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Crohn's Disease Forum » Your Story » Success Stories » Elemental and Elimination Success


 
08-19-2012, 12:52 PM   #31
Angrybird
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Well done happy!!!
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DX: Crohns July 2002
Surgery: Ileocecal Resection Sept 2011
Now:Tummy behaving itself and new mummy to baby Nicholas
Current Meds: 6-MP 75mg,B12 injections every 3 months
Previous Meds: Budesonide, Prednisone, Remicade, Pentesa,Hydroxychlorequine,Azathioprine (tried twice) and Methotrexate
09-26-2012, 01:27 AM   #32
sid
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congrats happy...feels good to read your sucess story.

@PaulPhoenix

can you tell us more about crohn's burning itself out after few years of remission..never heard of it but thats sounds interesting. I am currently in remission for almost a year and this statement of yours excites me.
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In remission since Diagnosis

Crohn's since Jan 2011.

No meds.
Diet as per ayurveda.
Vitamin D and B12 shots.
Currently experimenting with Probiotics, starting 2016.
And a large joint mad family, thus stress cant touch me.
01-10-2013, 03:20 AM   #33
happy
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An update:
Mostly I continue to improve. I recently have developed some increase in fatigue with a corresponding drop in iron levels, but no signs of bleeding visually or on testing, or any other symptoms. I stopped iron shots months ago, so I probably just still need them.

I recently managed a trip to Mexico and I was able to follow my limited diet! I continue to become more active, however my recovery has taken far longer than I ever expected. (It is not just the active disease process that I have needed to recover from--I have also needed to recover from the severe malnutrition and the severe disc protrusions that were caused from prolonged illness.)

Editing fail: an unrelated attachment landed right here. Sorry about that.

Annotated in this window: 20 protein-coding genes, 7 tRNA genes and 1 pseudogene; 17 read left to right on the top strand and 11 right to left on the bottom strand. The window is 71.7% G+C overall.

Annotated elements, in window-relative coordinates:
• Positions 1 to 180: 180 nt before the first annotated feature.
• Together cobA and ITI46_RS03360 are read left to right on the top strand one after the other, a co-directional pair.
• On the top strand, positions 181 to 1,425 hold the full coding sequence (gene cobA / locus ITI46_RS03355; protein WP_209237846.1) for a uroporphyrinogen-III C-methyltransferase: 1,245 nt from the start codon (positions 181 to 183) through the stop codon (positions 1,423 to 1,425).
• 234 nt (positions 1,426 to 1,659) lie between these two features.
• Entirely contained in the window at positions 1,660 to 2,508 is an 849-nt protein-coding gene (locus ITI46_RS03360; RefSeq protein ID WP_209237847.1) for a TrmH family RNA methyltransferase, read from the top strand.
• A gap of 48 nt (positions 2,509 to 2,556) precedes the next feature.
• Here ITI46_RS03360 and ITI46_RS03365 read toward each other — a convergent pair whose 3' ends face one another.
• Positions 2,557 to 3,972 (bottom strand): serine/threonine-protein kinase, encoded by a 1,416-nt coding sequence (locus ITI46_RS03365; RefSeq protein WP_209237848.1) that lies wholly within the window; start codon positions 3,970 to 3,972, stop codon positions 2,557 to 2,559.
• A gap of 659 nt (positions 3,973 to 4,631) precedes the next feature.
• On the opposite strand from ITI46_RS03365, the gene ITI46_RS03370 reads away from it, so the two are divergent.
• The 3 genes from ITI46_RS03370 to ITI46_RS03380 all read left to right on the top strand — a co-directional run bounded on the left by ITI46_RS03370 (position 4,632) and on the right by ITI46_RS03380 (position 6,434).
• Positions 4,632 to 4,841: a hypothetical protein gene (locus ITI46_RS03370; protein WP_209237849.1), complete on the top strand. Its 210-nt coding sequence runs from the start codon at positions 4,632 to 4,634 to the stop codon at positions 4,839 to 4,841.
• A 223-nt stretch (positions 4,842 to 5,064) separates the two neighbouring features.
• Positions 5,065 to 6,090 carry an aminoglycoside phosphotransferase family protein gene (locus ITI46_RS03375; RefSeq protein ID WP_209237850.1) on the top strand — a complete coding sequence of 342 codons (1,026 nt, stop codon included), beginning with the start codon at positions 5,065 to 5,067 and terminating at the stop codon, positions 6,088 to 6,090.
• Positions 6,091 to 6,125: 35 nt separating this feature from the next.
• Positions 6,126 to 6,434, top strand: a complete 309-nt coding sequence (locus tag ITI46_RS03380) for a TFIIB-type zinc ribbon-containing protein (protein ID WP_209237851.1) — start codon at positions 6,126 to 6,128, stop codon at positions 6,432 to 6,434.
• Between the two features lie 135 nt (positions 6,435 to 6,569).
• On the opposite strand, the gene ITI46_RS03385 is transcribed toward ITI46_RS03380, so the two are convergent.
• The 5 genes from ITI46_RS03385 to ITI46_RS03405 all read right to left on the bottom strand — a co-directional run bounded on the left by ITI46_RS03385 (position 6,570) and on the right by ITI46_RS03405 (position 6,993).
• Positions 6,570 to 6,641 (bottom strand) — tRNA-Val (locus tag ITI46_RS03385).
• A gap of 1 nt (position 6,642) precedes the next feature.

I am still food testing--it is a long process.

I cannot tolerate dairy products, wheat, gluten, oats, fresh corn, cornmeal, red meat, pork, and brassica vegetables. I eat mostly cooked fruits and vegetables. I tolerate almonds but I haven't tested other nuts. Because of my limited diet it is still a challenge to eat out and to travel, however I am gradually learning how to do this successfully.

I use a lot of resources from people with food allergies. Whenever I begin to get frustrated with the restrictions of my diet (which is my own treatment choice) I think about the many parents coping with children with multiple food allergies whose reactions can be fatal. I am humbled by the parents dedication to sharing their resources about keeping their children healthy while trying to live a 'normal' life.

I have also just passed through a very stressful eight months (due to some family issues) without a relapse! So, I still consider myself firmly in remission. I do still take some supplementation of vitamins, minerals and iron.

I am aware that many on this forum are currently unwell--I remember my time of acute and prolonged illness and could not imagine a time in the future when I would be well. May you continue to have hope for a healthy future-- however that may be for you.